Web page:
Archive for Guy Ritchie

The Sunday Intertitle: Our Own Movie Queen

Posted in FILM, literature, MUSIC with tags , , , , , , , , , , , on April 14, 2013 by dcairns

OUROWNMOVIEQUEEN

Something different this week. The title above has been freely adapted from one in Marcel L’Herbier’s L’HOMME DU LARGE (a movie with many gloriously decorated and tinted titles) to accompany a film that never was, nor ever was meant to be.

Bits of Paradise is a collection of posthumously published Scott and Zelda Fitzgerald stories, and the tale Our Own Movie Queen deals with cinema — at the climax, Grace Axelrod, voted “movie queen” by the big store she works in, gets revenge for the way her role in the store’s promotional film has been reduced to almost nothing. Re-editing and re-titling the film with the aid of a disgruntled assistant director, she leaves her hated rival, the store-owner’s daughter, on the cutting-room floor, except for shots where she’s not facing the camera, like the one referred to above. The film’s premiere proves an embarrassment to the Blue Ribbon Store but a personal triumph for Miss Axelrod.

The stories in Bits of Paradise are strictly trunk items, but this one has a certain wan charm. I do think the best of the Pat Hobby tales are greatly superior, though, giving a jaundiced view of the studio system from one who was very much part of it.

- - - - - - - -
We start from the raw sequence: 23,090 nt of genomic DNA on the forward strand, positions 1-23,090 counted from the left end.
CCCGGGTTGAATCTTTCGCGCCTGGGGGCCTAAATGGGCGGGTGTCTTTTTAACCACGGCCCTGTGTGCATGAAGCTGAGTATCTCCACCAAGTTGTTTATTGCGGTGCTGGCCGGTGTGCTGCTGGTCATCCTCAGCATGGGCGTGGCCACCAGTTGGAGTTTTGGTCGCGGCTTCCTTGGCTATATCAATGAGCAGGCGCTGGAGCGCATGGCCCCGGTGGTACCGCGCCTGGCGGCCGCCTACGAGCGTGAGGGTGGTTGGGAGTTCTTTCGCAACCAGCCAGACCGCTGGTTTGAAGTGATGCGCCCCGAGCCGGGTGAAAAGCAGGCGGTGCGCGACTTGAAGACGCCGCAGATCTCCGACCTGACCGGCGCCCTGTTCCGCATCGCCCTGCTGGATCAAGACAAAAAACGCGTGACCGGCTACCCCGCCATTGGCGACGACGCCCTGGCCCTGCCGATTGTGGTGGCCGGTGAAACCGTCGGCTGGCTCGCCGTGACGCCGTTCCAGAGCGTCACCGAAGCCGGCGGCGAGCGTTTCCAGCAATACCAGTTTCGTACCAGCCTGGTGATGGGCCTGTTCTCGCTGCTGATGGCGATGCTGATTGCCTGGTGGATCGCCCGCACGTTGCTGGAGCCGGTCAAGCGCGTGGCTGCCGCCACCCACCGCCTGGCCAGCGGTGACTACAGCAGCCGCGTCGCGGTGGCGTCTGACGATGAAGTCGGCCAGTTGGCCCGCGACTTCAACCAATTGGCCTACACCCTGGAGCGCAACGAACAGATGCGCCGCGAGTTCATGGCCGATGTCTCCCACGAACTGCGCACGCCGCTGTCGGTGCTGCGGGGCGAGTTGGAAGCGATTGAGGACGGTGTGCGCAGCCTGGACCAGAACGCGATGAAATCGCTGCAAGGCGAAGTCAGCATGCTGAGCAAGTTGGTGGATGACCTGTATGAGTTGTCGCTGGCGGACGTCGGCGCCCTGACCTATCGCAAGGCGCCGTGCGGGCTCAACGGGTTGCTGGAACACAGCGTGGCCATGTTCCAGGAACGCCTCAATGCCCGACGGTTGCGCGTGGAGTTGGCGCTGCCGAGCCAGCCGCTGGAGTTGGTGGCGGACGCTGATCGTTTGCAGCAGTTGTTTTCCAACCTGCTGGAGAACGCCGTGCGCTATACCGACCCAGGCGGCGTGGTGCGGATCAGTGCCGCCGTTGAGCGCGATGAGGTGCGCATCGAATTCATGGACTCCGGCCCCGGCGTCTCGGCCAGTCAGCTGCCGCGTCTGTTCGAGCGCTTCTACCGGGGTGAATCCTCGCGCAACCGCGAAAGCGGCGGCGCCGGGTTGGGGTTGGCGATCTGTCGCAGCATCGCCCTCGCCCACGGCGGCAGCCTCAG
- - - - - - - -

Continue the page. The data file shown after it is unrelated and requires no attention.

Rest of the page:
One aspect of Our Own Movie Queen might give satisfaction to Baz Luhrmann, however. The forthcoming adaptation of THE GREAT GATSBY drew some scorn when it was noted that a neon sign in the movie’s CGI New York was advertising something called “The Zeigfeld Follies.” Mr Ziegfeld (I before E except after C) would not have appreciated his name being spelled wrong, but Scott and Zelda, or their Penguin editor, make the same blunder. The price of immortality is perpetual distortion, I guess.

Perhaps Luhrmann can take comfort in the fact that at least his spelling mistake, embarrassingly brandished in the movie trailer, doesn’t appear in the opening titles. Guy Ritchie still holds the record there.

Much more distorted is the MGM hagiography THE GREAT ZIEGFELD, but it has William Powell, Frank Morgan, Luise Reiner, and all too briefly, Myrna Loy. A three-hour prestige extravaganza (with overture and intermission), it has enough plot to make it through the first ninety minutes, but then Mr Ziegfeld seems to run out of life story, and we get a succession of musical numbers, none of which top the extraordinary biggie in which one or other of the five cameramen (probably either George Folsey or Karl Freund) wind their way up a vast spiral staircase littered with girls. It’s quite a show-stopper, and in fact the show should have stopped there, halfway through.

Frock Opera

Posted in FILM with tags , , , , , , , , , , , , on January 14, 2012 by dcairns

It’s a really nice effect (I wonder where they stole it from?) — a dark stage, with figures wearing illuminated stripes, forming antic human hieroglyphs, striking poses — then the lights come up — and the clothes are horrible.*

The next stage beyond the “vanity project” is the “delusional narcissism project” — one thinks, with an inward wince, of Guy Ritchie and Madonna’s SWEPT AWAY, the subject of a hilarious Bad Film Night involving Fiona and regular Shadowplayer David Wingrove some time back. I should write about those evenings — in fact, I’m going to.

While Baz Luhrmann’s AUSTRALIA was SO egregiously bad it could not actually be endured (a bad movie that intends to be FUN generally isn’t, whereas a bad movie that thinks it’s deep is likely to be a riot), necessitating the watching of THE MATCH KING to restore mental hygiene and belief in a few of cinema’s possibilities, MAHOGANY proved the Perfect Bad Film — maybe even better than THE OSCAR.